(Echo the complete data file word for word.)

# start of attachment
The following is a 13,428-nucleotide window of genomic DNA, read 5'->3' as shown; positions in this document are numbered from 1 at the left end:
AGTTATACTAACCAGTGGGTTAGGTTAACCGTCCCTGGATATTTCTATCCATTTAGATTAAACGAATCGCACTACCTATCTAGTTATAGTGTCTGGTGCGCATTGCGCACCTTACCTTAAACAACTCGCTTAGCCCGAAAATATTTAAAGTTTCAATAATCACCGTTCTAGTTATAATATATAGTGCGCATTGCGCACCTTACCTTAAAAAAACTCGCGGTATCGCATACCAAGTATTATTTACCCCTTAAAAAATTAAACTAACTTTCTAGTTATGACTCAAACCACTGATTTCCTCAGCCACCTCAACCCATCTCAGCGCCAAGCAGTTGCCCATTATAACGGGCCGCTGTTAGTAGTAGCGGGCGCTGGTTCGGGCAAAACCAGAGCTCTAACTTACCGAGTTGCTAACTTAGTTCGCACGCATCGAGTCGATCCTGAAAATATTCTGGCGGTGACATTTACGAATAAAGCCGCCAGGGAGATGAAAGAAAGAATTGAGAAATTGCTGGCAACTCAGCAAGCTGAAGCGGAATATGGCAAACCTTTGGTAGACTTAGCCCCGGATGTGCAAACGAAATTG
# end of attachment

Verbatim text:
The following is a 13,428-nucleotide window of genomic DNA, read 5'->3' as shown; positions in this document are numbered from 1 at the left end:
AGTTATACTAACCAGTGGGTTAGGTTAACCGTCCCTGGATATTTCTATCCATTTAGATTAAACGAATCGCACTACCTATCTAGTTATAGTGTCTGGTGCGCATTGCGCACCTTACCTTAAACAACTCGCTTAGCCCGAAAATATTTAAAGTTTCAATAATCACCGTTCTAGTTATAATATATAGTGCGCATTGCGCACCTTACCTTAAAAAAACTCGCGGTATCGCATACCAAGTATTATTTACCCCTTAAAAAATTAAACTAACTTTCTAGTTATGACTCAAACCACTGATTTCCTCAGCCACCTCAACCCATCTCAGCGCCAAGCAGTTGCCCATTATAACGGGCCGCTGTTAGTAGTAGCGGGCGCTGGTTCGGGCAAAACCAGAGCTCTAACTTACCGAGTTGCTAACTTAGTTCGCACGCATCGAGTCGATCCTGAAAATATTCTGGCGGTGACATTTACGAATAAAGCCGCCAGGGAGATGAAAGAAAGAATTGAGAAATTGCTGGCAACTCAGCAAGCTGAAGCGGAATATGGCAAACCTTTGGTAGACTTAGCCCCGGATGTGCAAACGAAATTG